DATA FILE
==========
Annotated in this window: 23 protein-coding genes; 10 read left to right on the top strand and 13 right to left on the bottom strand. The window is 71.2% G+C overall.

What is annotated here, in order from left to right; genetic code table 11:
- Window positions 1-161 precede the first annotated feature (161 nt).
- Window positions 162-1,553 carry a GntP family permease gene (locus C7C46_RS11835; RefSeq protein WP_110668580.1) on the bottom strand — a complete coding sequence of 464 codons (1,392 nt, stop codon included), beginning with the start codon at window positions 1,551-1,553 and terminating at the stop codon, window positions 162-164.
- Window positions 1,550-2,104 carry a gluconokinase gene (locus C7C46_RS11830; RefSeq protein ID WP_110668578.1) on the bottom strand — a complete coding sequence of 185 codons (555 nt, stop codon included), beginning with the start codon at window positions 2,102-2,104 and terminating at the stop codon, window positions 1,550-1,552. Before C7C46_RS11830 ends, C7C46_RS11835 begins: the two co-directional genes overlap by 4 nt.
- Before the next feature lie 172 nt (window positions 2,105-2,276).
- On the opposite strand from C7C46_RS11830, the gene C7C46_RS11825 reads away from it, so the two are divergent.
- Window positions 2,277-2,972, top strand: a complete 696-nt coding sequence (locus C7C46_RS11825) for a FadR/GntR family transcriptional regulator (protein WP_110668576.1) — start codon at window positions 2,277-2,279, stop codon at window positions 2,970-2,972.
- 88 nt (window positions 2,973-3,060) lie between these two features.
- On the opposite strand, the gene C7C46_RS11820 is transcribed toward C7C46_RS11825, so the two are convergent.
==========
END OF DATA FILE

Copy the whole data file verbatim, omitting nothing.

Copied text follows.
Annotated in this window: 23 protein-coding genes; 10 read left to right on the top strand and 13 right to left on the bottom strand. The window is 71.2% G+C overall.

What is annotated here, in order from left to right; genetic code table 11:
- Window positions 1-161 precede the first annotated feature (161 nt).
- Window positions 162-1,553 carry a GntP family permease gene (locus C7C46_RS11835; RefSeq protein WP_110668580.1) on the bottom strand — a complete coding sequence of 464 codons (1,392 nt, stop codon included), beginning with the start codon at window positions 1,551-1,553 and terminating at the stop codon, window positions 162-164.
- Window positions 1,550-2,104 carry a gluconokinase gene (locus C7C46_RS11830; RefSeq protein ID WP_110668578.1) on the bottom strand — a complete coding sequence of 185 codons (555 nt, stop codon included), beginning with the start codon at window positions 2,102-2,104 and terminating at the stop codon, window positions 1,550-1,552. Before C7C46_RS11830 ends, C7C46_RS11835 begins: the two co-directional genes overlap by 4 nt.
- Before the next feature lie 172 nt (window positions 2,105-2,276).
- On the opposite strand from C7C46_RS11830, the gene C7C46_RS11825 reads away from it, so the two are divergent.
- Window positions 2,277-2,972, top strand: a complete 696-nt coding sequence (locus C7C46_RS11825) for a FadR/GntR family transcriptional regulator (protein WP_110668576.1) — start codon at window positions 2,277-2,279, stop codon at window positions 2,970-2,972.
- 88 nt (window positions 2,973-3,060) lie between these two features.
- On the opposite strand, the gene C7C46_RS11820 is transcribed toward C7C46_RS11825, so the two are convergent.